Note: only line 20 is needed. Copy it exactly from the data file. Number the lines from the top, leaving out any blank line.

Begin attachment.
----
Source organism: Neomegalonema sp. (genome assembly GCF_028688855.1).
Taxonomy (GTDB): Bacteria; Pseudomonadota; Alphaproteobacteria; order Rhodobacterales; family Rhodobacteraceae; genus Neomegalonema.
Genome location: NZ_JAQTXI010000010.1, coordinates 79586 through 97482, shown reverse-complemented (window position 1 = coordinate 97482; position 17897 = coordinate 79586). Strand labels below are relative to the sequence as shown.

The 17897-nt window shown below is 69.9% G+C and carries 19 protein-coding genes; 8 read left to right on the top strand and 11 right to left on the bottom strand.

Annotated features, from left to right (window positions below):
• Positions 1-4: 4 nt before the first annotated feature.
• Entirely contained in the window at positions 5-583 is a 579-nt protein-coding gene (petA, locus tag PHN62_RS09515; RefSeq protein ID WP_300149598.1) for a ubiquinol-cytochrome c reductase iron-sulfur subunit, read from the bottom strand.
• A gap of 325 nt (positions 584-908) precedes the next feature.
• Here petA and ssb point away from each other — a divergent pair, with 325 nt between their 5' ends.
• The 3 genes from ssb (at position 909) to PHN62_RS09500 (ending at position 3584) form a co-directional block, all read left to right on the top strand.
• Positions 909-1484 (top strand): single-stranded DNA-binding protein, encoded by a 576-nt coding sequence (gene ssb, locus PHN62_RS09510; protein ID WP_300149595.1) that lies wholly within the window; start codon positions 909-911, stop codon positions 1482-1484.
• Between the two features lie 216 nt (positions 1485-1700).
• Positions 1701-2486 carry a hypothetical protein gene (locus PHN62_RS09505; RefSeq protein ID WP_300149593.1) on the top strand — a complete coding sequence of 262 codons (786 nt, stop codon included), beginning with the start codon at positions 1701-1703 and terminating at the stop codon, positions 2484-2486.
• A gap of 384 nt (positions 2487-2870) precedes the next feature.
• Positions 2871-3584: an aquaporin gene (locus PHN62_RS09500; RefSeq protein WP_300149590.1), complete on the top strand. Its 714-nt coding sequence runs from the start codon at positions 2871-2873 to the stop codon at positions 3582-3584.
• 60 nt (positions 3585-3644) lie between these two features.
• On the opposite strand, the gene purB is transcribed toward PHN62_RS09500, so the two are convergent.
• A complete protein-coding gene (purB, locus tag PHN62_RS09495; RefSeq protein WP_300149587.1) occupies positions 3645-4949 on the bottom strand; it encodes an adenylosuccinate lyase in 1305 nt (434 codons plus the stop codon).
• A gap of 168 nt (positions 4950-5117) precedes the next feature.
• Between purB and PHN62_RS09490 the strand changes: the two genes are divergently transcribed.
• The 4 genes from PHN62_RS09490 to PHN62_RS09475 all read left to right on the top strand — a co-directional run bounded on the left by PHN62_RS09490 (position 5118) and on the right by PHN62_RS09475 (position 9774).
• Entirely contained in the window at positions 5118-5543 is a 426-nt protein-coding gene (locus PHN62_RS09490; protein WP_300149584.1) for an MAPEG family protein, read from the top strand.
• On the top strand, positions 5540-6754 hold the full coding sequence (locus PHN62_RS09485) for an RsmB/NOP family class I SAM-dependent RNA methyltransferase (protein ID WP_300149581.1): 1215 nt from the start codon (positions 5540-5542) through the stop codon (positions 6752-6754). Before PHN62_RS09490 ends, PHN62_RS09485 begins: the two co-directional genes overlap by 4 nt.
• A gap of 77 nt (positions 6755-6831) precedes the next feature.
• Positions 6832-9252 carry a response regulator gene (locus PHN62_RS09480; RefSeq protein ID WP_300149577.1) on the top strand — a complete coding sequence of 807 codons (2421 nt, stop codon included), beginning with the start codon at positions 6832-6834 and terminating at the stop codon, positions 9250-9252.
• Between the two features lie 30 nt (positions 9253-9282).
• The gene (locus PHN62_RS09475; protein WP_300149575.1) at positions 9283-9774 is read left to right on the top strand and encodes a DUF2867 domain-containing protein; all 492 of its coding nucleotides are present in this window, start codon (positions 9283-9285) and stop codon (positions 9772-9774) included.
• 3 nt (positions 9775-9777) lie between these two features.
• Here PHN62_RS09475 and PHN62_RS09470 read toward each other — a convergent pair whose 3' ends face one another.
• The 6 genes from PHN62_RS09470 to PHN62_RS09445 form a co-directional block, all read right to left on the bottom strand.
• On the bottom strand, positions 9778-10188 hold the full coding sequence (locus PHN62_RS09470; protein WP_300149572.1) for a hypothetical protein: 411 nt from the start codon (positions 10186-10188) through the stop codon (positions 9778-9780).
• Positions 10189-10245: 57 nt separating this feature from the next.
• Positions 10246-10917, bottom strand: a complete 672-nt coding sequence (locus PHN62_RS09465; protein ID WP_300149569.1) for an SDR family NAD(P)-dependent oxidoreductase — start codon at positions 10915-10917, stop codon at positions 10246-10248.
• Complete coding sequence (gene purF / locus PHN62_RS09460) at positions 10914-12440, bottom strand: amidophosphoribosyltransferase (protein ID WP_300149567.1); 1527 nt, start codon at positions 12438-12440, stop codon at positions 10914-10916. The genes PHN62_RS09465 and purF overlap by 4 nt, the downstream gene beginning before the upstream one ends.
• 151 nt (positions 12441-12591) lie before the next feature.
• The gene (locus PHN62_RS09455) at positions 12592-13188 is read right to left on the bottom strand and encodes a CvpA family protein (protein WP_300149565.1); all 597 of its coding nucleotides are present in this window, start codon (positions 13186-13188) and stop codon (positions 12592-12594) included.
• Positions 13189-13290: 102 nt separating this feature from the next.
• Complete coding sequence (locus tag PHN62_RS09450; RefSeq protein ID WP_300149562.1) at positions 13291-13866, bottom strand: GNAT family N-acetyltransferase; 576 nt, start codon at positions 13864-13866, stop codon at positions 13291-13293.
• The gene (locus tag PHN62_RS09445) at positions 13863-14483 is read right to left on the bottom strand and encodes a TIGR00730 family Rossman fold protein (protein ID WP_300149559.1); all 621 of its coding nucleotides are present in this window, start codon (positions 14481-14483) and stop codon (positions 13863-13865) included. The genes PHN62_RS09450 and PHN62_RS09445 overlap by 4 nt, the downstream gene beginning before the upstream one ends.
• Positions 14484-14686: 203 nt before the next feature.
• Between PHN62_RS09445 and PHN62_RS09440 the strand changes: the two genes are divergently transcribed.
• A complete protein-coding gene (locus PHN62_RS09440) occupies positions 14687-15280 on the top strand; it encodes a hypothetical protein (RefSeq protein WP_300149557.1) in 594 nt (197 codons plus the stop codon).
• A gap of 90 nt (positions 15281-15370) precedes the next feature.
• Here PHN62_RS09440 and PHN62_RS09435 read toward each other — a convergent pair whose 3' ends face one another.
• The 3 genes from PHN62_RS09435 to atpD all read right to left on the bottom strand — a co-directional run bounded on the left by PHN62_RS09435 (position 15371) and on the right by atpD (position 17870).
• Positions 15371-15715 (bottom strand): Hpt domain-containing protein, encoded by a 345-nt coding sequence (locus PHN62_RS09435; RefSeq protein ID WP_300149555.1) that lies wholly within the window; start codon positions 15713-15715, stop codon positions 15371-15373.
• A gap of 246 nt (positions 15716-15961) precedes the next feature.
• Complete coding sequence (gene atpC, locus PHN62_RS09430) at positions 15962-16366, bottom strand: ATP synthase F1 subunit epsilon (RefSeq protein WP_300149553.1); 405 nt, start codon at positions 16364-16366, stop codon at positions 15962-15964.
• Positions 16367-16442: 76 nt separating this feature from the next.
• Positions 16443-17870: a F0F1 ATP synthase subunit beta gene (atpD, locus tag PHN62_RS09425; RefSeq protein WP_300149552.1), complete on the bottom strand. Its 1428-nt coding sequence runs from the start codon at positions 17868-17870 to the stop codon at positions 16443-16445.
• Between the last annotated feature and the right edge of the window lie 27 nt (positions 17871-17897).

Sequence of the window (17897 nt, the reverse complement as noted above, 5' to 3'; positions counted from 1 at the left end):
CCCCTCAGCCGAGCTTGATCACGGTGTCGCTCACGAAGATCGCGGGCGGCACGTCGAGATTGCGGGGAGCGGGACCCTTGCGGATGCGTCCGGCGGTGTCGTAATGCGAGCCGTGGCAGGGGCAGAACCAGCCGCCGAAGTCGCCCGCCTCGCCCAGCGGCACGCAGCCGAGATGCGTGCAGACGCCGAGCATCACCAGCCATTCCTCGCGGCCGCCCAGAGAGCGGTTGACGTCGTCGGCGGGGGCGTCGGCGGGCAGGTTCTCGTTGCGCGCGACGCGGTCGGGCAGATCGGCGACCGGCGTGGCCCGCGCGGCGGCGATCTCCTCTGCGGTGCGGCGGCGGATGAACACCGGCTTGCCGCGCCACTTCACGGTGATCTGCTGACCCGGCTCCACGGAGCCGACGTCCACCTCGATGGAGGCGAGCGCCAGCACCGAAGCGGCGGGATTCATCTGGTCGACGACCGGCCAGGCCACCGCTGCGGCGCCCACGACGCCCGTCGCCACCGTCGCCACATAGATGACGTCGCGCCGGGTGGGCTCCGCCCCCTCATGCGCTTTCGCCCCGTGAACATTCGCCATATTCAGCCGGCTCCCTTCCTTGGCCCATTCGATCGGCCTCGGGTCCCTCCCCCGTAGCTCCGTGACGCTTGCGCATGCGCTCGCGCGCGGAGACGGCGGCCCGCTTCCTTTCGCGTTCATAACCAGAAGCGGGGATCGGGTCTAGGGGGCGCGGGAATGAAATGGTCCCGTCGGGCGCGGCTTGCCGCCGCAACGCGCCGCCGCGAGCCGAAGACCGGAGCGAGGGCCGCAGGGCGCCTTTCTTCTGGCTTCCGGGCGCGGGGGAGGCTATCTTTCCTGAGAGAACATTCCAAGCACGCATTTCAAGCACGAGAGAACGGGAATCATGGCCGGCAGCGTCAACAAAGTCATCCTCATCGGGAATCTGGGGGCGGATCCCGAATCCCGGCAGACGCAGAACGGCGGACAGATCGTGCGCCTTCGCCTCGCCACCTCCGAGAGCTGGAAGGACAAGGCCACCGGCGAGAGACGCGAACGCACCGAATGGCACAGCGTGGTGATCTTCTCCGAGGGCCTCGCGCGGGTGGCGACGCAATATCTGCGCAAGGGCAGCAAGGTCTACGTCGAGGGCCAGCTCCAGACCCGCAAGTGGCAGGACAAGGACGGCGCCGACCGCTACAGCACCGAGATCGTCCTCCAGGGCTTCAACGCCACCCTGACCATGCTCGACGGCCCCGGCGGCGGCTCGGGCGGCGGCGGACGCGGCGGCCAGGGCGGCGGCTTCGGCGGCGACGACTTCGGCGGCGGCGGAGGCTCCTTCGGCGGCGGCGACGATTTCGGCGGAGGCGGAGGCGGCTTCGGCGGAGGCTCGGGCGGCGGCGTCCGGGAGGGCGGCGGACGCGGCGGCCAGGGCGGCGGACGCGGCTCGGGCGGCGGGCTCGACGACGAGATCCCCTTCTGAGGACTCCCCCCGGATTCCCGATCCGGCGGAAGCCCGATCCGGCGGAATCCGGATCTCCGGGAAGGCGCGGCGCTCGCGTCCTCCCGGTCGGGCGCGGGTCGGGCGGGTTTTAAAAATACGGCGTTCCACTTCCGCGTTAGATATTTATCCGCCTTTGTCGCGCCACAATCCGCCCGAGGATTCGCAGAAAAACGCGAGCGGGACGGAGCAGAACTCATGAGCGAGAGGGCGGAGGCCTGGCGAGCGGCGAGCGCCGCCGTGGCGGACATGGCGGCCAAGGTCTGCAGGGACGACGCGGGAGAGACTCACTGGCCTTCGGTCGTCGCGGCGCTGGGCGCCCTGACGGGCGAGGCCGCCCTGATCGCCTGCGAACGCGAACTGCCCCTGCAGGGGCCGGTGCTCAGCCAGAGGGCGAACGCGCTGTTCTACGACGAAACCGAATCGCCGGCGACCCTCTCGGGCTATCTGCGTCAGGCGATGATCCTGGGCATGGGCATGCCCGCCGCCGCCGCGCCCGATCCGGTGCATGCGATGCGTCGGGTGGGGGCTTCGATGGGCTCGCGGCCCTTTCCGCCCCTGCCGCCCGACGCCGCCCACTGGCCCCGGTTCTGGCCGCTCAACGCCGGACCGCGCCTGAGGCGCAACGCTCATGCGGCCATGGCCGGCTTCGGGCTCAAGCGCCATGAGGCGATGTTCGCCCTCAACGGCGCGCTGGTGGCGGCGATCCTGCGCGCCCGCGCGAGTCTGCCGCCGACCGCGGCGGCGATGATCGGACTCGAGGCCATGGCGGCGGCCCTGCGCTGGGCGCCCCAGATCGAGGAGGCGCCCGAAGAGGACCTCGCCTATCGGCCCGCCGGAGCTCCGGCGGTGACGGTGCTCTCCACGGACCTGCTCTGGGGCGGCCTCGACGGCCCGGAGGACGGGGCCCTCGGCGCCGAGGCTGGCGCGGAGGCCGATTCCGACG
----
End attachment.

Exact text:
• Between purB and PHN62_RS09490 the strand changes: the two genes are divergently transcribed.